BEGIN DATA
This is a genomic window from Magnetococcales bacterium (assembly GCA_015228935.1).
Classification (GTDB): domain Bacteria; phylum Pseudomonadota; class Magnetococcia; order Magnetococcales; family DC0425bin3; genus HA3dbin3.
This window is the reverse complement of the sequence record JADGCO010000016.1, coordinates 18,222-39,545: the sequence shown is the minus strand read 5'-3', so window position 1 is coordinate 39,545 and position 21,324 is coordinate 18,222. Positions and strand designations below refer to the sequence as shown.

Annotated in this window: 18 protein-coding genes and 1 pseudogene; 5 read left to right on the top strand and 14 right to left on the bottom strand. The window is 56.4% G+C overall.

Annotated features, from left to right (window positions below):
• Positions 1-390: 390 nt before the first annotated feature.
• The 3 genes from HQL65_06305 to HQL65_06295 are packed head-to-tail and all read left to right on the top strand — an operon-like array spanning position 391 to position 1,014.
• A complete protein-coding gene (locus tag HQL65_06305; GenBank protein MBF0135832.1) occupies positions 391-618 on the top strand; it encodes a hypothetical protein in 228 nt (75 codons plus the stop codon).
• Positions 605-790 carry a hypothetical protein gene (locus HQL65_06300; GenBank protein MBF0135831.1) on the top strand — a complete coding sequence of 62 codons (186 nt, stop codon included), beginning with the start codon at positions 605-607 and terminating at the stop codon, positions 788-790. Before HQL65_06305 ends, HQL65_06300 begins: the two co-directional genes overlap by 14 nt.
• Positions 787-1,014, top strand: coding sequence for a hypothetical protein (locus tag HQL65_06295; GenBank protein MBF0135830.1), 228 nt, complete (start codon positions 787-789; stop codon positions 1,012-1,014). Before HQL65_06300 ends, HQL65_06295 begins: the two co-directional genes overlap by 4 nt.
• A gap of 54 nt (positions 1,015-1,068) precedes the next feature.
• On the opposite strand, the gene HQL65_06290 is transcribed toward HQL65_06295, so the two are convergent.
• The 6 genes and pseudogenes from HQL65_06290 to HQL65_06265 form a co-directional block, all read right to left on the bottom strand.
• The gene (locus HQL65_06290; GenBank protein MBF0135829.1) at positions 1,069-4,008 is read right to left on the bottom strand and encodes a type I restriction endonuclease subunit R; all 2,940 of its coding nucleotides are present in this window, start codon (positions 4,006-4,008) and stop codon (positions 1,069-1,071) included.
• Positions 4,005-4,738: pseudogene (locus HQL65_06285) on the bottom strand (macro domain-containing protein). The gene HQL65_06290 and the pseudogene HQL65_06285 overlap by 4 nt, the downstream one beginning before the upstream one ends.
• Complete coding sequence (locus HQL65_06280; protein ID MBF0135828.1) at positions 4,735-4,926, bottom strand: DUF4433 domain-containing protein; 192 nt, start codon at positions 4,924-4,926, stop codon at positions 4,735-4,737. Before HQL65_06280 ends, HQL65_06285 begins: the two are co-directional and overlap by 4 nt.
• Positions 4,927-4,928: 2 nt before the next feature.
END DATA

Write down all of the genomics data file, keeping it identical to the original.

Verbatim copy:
This is a genomic window from Magnetococcales bacterium (assembly GCA_015228935.1).
Classification (GTDB): domain Bacteria; phylum Pseudomonadota; class Magnetococcia; order Magnetococcales; family DC0425bin3; genus HA3dbin3.
This window is the reverse complement of the sequence record JADGCO010000016.1, coordinates 18,222-39,545: the sequence shown is the minus strand read 5'-3', so window position 1 is coordinate 39,545 and position 21,324 is coordinate 18,222. Positions and strand designations below refer to the sequence as shown.

Annotated in this window: 18 protein-coding genes and 1 pseudogene; 5 read left to right on the top strand and 14 right to left on the bottom strand. The window is 56.4% G+C overall.

Annotated features, from left to right (window positions below):
• Positions 1-390: 390 nt before the first annotated feature.
• The 3 genes from HQL65_06305 to HQL65_06295 are packed head-to-tail and all read left to right on the top strand — an operon-like array spanning position 391 to position 1,014.
• A complete protein-coding gene (locus tag HQL65_06305; GenBank protein MBF0135832.1) occupies positions 391-618 on the top strand; it encodes a hypothetical protein in 228 nt (75 codons plus the stop codon).
• Positions 605-790 carry a hypothetical protein gene (locus HQL65_06300; GenBank protein MBF0135831.1) on the top strand — a complete coding sequence of 62 codons (186 nt, stop codon included), beginning with the start codon at positions 605-607 and terminating at the stop codon, positions 788-790. Before HQL65_06305 ends, HQL65_06300 begins: the two co-directional genes overlap by 14 nt.
• Positions 787-1,014, top strand: coding sequence for a hypothetical protein (locus tag HQL65_06295; GenBank protein MBF0135830.1), 228 nt, complete (start codon positions 787-789; stop codon positions 1,012-1,014). Before HQL65_06300 ends, HQL65_06295 begins: the two co-directional genes overlap by 4 nt.
• A gap of 54 nt (positions 1,015-1,068) precedes the next feature.
• On the opposite strand, the gene HQL65_06290 is transcribed toward HQL65_06295, so the two are convergent.
• The 6 genes and pseudogenes from HQL65_06290 to HQL65_06265 form a co-directional block, all read right to left on the bottom strand.
• The gene (locus HQL65_06290; GenBank protein MBF0135829.1) at positions 1,069-4,008 is read right to left on the bottom strand and encodes a type I restriction endonuclease subunit R; all 2,940 of its coding nucleotides are present in this window, start codon (positions 4,006-4,008) and stop codon (positions 1,069-1,071) included.
• Positions 4,005-4,738: pseudogene (locus HQL65_06285) on the bottom strand (macro domain-containing protein). The gene HQL65_06290 and the pseudogene HQL65_06285 overlap by 4 nt, the downstream one beginning before the upstream one ends.
• Complete coding sequence (locus HQL65_06280; protein ID MBF0135828.1) at positions 4,735-4,926, bottom strand: DUF4433 domain-containing protein; 192 nt, start codon at positions 4,924-4,926, stop codon at positions 4,735-4,737. Before HQL65_06280 ends, HQL65_06285 begins: the two are co-directional and overlap by 4 nt.
• Positions 4,927-4,928: 2 nt before the next feature.